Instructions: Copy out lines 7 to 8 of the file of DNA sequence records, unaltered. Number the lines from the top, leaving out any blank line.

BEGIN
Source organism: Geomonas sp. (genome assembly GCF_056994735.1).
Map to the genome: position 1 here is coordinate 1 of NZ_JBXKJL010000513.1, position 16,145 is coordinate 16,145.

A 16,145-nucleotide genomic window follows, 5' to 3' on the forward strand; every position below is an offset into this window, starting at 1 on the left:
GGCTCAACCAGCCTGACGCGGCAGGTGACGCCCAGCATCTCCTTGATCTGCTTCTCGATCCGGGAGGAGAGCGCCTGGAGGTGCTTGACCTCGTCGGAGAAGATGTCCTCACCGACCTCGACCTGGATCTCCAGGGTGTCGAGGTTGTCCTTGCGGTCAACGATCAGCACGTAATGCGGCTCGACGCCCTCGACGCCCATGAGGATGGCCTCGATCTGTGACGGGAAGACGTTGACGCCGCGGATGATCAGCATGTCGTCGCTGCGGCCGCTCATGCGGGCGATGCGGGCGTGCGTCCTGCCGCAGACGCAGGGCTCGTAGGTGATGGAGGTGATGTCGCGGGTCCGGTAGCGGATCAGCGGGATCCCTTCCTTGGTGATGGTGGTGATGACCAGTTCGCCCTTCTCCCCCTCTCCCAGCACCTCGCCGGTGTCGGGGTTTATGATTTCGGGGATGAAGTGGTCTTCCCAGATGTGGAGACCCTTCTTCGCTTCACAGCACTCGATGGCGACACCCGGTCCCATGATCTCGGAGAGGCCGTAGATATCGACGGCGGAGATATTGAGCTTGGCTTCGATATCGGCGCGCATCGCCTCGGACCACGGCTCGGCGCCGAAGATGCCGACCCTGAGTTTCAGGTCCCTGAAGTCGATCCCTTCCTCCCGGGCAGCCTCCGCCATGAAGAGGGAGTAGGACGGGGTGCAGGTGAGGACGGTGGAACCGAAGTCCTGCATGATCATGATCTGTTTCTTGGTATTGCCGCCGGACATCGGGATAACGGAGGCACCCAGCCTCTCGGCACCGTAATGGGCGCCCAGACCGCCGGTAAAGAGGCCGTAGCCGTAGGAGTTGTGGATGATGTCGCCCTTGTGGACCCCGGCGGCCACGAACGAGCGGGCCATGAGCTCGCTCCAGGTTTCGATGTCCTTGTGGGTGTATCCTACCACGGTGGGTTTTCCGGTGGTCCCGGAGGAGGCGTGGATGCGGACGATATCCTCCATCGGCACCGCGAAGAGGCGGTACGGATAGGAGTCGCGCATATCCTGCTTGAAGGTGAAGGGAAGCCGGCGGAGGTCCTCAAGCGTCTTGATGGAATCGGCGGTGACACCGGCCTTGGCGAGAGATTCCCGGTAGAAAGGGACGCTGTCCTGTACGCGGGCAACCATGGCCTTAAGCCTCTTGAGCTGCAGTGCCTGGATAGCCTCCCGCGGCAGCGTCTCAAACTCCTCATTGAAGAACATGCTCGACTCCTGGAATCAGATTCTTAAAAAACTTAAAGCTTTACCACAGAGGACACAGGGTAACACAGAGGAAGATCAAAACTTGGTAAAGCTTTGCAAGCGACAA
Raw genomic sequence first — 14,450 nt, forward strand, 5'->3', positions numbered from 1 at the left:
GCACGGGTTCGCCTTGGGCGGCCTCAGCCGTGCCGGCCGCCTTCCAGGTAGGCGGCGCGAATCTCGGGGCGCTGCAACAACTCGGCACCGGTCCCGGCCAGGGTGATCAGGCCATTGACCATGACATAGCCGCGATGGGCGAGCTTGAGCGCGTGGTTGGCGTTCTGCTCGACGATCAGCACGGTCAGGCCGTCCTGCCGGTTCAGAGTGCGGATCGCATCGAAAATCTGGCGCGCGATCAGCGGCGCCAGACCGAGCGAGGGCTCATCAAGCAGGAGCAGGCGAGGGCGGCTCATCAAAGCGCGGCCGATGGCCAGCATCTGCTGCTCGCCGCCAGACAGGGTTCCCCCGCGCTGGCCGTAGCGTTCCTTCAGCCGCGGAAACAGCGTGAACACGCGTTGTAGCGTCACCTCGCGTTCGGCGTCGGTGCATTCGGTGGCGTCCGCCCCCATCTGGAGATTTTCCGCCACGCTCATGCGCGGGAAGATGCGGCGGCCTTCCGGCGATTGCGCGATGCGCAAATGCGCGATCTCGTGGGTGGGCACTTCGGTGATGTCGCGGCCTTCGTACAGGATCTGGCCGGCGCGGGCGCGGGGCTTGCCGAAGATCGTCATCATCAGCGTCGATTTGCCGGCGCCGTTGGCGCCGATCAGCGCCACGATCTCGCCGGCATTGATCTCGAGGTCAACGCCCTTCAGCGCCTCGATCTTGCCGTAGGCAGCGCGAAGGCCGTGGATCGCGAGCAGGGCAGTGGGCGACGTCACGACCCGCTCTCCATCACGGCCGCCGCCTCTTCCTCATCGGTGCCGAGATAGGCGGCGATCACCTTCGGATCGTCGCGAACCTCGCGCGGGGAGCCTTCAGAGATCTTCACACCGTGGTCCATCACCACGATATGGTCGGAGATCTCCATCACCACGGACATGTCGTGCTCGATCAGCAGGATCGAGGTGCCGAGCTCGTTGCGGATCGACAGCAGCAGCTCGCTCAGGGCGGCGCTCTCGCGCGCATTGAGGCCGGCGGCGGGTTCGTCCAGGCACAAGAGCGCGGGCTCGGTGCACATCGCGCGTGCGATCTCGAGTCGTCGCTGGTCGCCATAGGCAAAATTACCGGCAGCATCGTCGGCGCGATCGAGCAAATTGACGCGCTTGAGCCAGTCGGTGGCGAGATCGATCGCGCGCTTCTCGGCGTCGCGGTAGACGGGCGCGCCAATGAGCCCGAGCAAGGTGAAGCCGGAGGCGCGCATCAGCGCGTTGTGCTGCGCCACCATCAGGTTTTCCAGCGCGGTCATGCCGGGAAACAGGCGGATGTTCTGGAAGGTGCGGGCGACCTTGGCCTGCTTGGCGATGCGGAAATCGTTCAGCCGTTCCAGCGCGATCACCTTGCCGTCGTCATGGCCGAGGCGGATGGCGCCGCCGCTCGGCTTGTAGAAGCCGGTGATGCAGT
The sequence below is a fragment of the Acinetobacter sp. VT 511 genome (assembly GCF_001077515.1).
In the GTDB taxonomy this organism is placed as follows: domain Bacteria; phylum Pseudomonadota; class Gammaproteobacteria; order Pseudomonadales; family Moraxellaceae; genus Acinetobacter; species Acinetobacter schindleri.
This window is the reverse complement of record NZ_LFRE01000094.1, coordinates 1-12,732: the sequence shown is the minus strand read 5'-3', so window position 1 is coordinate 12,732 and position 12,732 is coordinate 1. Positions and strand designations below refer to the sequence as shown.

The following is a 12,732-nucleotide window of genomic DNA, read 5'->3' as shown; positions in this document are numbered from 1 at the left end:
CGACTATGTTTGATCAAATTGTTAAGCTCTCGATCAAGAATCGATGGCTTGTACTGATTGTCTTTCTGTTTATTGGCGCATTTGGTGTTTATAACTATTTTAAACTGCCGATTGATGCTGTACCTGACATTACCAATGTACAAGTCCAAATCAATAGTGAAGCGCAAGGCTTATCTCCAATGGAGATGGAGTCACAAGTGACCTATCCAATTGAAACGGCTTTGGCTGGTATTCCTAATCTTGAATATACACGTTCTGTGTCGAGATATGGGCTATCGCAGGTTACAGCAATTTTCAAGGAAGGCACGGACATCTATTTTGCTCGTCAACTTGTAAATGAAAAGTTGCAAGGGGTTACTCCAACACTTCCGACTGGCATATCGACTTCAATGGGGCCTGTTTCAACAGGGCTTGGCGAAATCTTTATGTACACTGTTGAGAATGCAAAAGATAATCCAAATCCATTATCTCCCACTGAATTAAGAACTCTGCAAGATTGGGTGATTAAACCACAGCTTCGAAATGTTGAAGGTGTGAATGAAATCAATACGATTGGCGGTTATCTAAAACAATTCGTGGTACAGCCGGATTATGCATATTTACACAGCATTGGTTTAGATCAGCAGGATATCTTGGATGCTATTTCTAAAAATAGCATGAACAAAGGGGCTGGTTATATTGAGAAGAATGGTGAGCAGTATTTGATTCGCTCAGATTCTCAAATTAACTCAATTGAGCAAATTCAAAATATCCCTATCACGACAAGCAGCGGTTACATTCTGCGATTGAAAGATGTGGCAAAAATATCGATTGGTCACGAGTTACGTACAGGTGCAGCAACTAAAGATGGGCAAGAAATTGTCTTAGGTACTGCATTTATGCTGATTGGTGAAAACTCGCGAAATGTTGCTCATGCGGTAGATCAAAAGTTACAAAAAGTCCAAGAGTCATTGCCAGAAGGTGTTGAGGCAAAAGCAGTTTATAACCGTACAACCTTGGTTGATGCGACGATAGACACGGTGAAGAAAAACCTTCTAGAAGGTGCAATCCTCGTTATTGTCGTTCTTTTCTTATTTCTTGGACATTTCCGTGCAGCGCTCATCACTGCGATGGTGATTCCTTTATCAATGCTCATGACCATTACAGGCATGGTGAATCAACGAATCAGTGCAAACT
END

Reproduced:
The sequence below is a fragment of the Acinetobacter sp. VT 511 genome (assembly GCF_001077515.1).
In the GTDB taxonomy this organism is placed as follows: domain Bacteria; phylum Pseudomonadota; class Gammaproteobacteria; order Pseudomonadales; family Moraxellaceae; genus Acinetobacter; species Acinetobacter schindleri.